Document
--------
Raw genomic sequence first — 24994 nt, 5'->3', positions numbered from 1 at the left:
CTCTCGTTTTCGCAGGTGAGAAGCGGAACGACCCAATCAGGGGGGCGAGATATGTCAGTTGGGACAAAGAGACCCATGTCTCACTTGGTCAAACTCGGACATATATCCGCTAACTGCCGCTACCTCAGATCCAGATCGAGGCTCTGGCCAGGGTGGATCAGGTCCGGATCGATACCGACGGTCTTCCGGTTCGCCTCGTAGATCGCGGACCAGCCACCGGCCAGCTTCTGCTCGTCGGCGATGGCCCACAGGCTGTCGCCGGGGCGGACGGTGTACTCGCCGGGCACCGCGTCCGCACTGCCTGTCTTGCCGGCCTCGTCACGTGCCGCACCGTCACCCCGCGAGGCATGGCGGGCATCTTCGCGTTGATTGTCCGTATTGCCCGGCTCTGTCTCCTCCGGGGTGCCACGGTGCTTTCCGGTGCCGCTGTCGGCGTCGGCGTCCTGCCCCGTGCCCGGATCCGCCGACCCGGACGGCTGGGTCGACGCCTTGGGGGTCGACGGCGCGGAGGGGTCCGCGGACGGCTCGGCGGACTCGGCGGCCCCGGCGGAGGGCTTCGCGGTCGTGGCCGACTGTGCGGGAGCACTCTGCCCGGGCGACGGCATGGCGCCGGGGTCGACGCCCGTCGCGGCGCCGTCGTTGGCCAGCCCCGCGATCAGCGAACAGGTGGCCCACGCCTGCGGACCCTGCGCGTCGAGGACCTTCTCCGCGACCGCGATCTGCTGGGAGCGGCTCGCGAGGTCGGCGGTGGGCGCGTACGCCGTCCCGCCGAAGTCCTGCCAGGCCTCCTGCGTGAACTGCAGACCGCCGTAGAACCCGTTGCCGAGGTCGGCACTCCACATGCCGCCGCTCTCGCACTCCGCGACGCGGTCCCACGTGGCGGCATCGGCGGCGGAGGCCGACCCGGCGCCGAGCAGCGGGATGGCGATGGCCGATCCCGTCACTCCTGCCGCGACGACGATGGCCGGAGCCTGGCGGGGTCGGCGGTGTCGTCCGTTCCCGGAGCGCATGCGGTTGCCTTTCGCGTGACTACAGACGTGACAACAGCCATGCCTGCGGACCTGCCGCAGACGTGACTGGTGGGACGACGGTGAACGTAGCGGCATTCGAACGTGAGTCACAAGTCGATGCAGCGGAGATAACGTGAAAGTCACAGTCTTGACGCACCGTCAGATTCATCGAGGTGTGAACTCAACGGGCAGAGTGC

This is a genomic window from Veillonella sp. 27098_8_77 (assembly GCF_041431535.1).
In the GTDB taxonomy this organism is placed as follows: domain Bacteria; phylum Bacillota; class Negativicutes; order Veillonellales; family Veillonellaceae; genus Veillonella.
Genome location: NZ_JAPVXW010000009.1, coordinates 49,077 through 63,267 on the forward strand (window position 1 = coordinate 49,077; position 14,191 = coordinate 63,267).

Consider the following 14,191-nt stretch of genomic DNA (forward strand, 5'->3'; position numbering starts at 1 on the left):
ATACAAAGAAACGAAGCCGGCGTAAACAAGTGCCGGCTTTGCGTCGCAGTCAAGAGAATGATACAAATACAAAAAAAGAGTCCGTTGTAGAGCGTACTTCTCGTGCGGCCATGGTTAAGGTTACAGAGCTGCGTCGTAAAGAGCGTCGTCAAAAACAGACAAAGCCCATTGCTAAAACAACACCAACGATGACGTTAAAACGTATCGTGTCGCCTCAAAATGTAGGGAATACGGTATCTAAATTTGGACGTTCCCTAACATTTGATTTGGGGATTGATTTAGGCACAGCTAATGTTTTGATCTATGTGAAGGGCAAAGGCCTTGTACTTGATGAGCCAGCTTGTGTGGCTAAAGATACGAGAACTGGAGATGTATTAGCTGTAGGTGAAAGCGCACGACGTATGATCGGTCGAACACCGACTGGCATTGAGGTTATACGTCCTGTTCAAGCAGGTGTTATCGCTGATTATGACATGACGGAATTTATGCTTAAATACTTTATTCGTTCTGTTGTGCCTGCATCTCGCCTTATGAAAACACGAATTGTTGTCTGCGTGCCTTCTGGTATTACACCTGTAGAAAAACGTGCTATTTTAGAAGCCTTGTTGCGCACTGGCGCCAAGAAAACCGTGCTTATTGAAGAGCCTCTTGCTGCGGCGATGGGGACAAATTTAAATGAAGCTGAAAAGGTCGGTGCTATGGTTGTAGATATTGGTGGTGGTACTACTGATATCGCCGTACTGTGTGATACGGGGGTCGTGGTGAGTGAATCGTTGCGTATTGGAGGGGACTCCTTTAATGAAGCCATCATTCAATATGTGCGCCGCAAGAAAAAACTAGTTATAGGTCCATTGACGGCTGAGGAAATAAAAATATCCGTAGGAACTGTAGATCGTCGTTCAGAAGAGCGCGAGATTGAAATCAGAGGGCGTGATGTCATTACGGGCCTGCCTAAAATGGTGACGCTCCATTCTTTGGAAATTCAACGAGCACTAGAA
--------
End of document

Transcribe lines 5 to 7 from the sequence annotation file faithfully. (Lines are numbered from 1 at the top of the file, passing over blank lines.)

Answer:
Genome location: NZ_JAPVXW010000009.1, coordinates 49,077 through 63,267 on the forward strand (window position 1 = coordinate 49,077; position 14,191 = coordinate 63,267).

Consider the following 14,191-nt stretch of genomic DNA (forward strand, 5'->3'; position numbering starts at 1 on the left):
ATACAAAGAAACGAAGCCGGCGTAAACAAGTGCCGGCTTTGCGTCGCAGTCAAGAGAATGATACAAATACAAAAAAAGAGTCCGTTGTAGAGCGTACTTCTCGTGCGGCCATGGTTAAGGTTACAGAGCTGCGTCGTAAAGAGCGTCGTCAAAAACAGACAAAGCCCATTGCTAAAACAACACCAACGATGACGTTAAAACGTATCGTGTCGCCTCAAAATGTAGGGAATACGGTATCTAAATTTGGACGTTCCCTAACATTTGATTTGGGGATTGATTTAGGCACAGCTAATGTTTTGATCTATGTGAAGGGCAAAGGCCTTGTACTTGATGAGCCAGCTTGTGTGGCTAAAGATACGAGAACTGGAGATGTATTAGCTGTAGGTGAAAGCGCACGACGTATGATCGGTCGAACACCGACTGGCATTGAGGTTATACGTCCTGTTCAAGCAGGTGTTATCGCTGATTATGACATGACGGAATTTATGCTTAAATACTTTATTCGTTCTGTTGTGCCTGCATCTCGCCTTATGAAAACACGAATTGTTGTCTGCGTGCCTTCTGGTATTACACCTGTAGAAAAACGTGCTATTTTAGAAGCCTTGTTGCGCACTGGCGCCAAGAAAACCGTGCTTATTGAAGAGCCTCTTGCTGCGGCGATGGGGACAAATTTAAATGAAGCTGAAAAGGTCGGTGCTATGGTTGTAGATATTGGTGGTGGTACTACTGATATCGCCGTACTGTGTGATACGGGGGTCGTGGTGAGTGAATCGTTGCGTATTGGAGGGGACTCCTTTAATGAAGCCATCATTCAATATGTGCGCCGCAAGAAAAAACTAGTTATAGGTCCATTGACGGCTGAGGAAATAAAAATATCCGTAGGAACTGTAGATCGTCGTTCAGAAGAGCGCGAGATTGAAATCAGAGGGCGTGATGTCATTACGGGCCTGCCTAAAATGGTGACGCTCCATTCTTTGGAAATTCAACGAGCACTAGAA